Zoe Kravitz

Rough Night

If I want to see a movie, I’m going to see it no matter what – I’m not dissuaded by negative word of mouth. I’ve gone to see movies that I knew would be awful, like Soul Plane. When I saw the trailer for Rough Night, it struck me as a knock-off of Bridesmaids and very similar to the forthcoming Girls Trip. However, I still wanted to see it despite it seeming derivative. Moreover, I like Scarlett Johansson (Ghost in the Shell) and Zoe Kravitz, (Mad Max: Fury Road), who star alongside Jillian Bell (Fist Fight), Kate McKinnon (Ghostbusters), and Ilana Glazer (The Night Before) as a group of girlfriends reuniting for their friend Jess’ (Johansson) bachelorette party in Miami.

Once a hard-partying co-ed, Jess is now an uptight political candidate, a far cry from former beer pong champion. Alice is a teacher, Blair is a wealthy divorcee and mother, and Frankie has become one of those “crunchy,” annoying social justice warrior types. Jess’ fiancé Peter (Paul Downs, Broad City) is a nice guy, but he is about as exciting as a jar of mayonnaise. Alice is especially close with Jess, spearheading their weekend shenanigans. Rounding out the bunch is Jess’ Aussie pal Pippa, amusingly played by Kate McKinnon.

Writer Lucia Aniello borrowed a page from Bridesmaids, with Alice as the friend who is jealous of her best friend’s new buddy, in a familiar subplot. The crew gets wasted throughout the weekend, as emotions bubble to the surface. Frankie is secretly in love with one of the gang, while Alice and Jess have some unresolved issues that have cropped up in recent years. Friendships evolve, they wax and wane as we mature and dynamics change. The movie touched on the ways in which friends can become distant, but find their way home to each other in the end. The camaraderie and bond of friendship strengthened the movie, but make no mistake: this movie is best viewed at home on the sofa in the absence of sobriety.

Rough Night is not a movie to be taken seriously. It’s probably a good move for the likes of McKinnon, but I imagine Johansson was just bored and maybe thought this would be a fun movie to make. The movie’s major plot point involving a would-be stripper was nothing short of ridiculous. Like, Weekend at Bernie’s levels of stupidity – but without the charm. Demi Moore (Margin Call) makes a cameo, but it only serves to heighten the absurdity of it all. I knew it wouldn’t be good, but I didn’t mind paying the five. You’ve been warned! Grade: C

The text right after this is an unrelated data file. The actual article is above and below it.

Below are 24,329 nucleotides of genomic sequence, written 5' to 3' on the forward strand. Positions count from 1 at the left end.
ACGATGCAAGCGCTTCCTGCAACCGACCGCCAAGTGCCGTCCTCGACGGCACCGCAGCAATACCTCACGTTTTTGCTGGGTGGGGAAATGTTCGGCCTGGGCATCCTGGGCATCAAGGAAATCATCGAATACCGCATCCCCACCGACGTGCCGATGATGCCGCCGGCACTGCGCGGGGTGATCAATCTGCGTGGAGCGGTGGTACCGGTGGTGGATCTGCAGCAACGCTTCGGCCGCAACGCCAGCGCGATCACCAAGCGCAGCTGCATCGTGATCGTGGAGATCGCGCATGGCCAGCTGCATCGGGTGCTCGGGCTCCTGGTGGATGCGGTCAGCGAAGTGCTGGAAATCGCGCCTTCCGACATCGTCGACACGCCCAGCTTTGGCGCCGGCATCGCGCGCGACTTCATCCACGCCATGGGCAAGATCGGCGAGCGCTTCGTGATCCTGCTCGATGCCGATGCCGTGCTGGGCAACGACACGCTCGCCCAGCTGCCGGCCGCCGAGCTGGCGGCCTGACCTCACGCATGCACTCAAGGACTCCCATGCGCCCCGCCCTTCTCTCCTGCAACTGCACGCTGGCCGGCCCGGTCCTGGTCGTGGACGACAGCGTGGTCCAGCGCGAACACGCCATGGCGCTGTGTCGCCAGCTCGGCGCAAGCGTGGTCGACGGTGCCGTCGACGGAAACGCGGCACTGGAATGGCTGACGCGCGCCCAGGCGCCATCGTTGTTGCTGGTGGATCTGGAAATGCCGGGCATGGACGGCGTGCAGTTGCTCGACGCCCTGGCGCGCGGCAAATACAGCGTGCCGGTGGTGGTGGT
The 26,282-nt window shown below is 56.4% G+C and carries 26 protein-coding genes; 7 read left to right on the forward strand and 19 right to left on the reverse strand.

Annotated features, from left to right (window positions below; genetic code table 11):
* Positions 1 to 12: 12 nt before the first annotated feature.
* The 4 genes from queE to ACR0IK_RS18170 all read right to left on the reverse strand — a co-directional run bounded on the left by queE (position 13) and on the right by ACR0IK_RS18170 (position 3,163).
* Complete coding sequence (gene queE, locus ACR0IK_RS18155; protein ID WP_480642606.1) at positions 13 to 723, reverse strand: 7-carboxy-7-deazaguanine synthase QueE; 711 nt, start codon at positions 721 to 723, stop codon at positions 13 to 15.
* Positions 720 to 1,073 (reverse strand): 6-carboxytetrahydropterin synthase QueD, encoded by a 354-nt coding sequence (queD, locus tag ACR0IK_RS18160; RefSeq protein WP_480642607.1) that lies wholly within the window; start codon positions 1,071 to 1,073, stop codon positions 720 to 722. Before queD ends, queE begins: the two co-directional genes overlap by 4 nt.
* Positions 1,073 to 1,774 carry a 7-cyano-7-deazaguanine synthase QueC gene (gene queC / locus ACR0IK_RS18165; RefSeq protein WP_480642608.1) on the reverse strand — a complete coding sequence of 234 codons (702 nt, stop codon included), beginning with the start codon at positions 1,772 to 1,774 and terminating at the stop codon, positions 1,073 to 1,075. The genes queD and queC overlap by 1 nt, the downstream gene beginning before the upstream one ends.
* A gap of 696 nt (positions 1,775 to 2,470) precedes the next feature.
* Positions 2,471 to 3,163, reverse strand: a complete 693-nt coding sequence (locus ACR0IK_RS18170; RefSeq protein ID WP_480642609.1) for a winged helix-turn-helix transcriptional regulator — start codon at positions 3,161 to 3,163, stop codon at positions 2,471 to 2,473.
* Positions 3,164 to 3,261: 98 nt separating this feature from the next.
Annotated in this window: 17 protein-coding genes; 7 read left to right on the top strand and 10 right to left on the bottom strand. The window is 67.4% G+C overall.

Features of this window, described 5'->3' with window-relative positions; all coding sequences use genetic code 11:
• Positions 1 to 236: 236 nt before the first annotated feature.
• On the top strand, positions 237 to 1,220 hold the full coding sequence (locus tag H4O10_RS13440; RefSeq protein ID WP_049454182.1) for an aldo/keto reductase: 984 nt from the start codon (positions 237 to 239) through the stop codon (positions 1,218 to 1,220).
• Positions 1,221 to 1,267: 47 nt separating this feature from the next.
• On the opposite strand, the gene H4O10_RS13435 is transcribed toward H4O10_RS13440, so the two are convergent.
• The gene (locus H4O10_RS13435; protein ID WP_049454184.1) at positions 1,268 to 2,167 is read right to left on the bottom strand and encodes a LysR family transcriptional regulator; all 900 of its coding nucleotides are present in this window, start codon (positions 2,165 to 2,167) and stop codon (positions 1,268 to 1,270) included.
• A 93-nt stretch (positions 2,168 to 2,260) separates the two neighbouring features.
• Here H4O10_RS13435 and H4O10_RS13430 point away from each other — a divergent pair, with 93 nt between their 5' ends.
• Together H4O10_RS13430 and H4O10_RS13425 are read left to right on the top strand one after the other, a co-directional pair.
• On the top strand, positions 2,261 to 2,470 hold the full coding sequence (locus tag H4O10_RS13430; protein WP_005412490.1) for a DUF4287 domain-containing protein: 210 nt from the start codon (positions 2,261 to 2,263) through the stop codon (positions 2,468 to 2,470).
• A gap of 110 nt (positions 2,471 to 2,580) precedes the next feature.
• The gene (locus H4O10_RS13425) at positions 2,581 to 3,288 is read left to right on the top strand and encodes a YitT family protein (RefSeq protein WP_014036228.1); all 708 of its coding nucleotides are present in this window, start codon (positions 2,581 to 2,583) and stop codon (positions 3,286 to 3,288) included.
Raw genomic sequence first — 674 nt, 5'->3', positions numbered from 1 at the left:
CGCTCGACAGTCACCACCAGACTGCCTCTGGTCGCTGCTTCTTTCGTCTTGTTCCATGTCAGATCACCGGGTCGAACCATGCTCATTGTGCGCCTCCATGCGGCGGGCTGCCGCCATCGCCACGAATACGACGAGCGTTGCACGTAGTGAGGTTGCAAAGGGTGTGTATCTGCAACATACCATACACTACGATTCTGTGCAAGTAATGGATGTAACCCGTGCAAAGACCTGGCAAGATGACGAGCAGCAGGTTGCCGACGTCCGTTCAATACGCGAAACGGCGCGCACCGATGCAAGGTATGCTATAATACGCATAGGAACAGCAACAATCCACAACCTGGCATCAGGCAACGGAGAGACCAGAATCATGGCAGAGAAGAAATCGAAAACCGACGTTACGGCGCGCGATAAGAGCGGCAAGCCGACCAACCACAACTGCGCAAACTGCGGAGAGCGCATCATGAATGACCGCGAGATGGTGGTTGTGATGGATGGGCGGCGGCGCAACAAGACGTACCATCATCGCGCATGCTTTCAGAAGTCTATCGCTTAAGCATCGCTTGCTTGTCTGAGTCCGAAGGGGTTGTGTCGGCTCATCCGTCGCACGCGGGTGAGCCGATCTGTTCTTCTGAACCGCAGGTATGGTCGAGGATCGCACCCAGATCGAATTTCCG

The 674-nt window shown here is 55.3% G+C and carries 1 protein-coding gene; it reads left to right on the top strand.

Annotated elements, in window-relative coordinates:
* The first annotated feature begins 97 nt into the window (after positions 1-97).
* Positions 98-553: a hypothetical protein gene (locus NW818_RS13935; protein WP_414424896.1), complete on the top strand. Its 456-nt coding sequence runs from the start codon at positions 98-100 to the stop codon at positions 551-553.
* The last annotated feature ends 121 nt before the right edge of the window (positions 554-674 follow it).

Seems like those coming-of-age “day in the life of” movies are some of the most memorable. The awkward, pressure-filled years of high school make for entertaining subject matter, and Dope gave me that nostalgic feeling, hearkening back to classic movies like House Party, Ferris Bueller’s Day Off, and Risky Business, where hapless high school students find themselves in a sticky situation. Set against a unique yet familiar California backdrop, the movie was a cool homage to 90’s culture with enough current hipster-isms to be perfectly relevant to today’s times.

Malcolm (Shameik Moore), Diggy (Kiersey Clemons), and Jib (Tony Revolori) are three 90’s-obsessed best friends living in Inglewood, California. In the microcosmic world that is high school, they’re considered geeks – but their love of hip hop from the recent past is ironically as cool as it gets. Malcolm is aware that his story is clichéd: he comes from a single-parent household; never really met his father, and lives in a rough neighborhood. He distinguishes himself by going against the grain in both the company he keeps and their shared avant-garde musical pursuits. Unfortunately, their punk band’s biggest fan is probably the school custodian. Malcolm is college-bound, hoping that his stellar grades and SAT scores will secure him admission to Harvard.

Has there ever been a geek in a movie that didn’t predictably pine away for a beautiful girl presumably out of his league? Nakia (Zoe Kravitz, Fury Road) is the object of Malcolm’s affection, an older girl from the neighborhood who similarly aspires to more than her surroundings. When they cross paths and she casually invites him to a party – Malcolm and his crew know they have to be there. At the party, Malcolm inadvertently gets tangled up with the local dope boy and finds himself in a crazy predicament that threatens all the hard work he’s done to prepare for his future.

I don’t want to spoil too much of the plot, but suffice to say that Dope was a fun ride. The soundtrack featured much of the music I grew up with, and most thirty-somethings and 80’s babies alike will appreciate the song placement as well as the characters’ affinity for the culture. There are some notable names attached to the film, as Forest Whitaker is credited with producing and narrating. Additionally, Pharrell Williams is an executive producer, and his musical influence on the young trio’s aesthetic is obvious. Sure the plot went left a couple of times – but this is not a movie to be dissected. I was surprised to see so many older people of varying backgrounds in the theater – so maybe this film has universal appeal for anyone who remembers their awkward (or awesome) high school days. Dope was dope. Grade: A-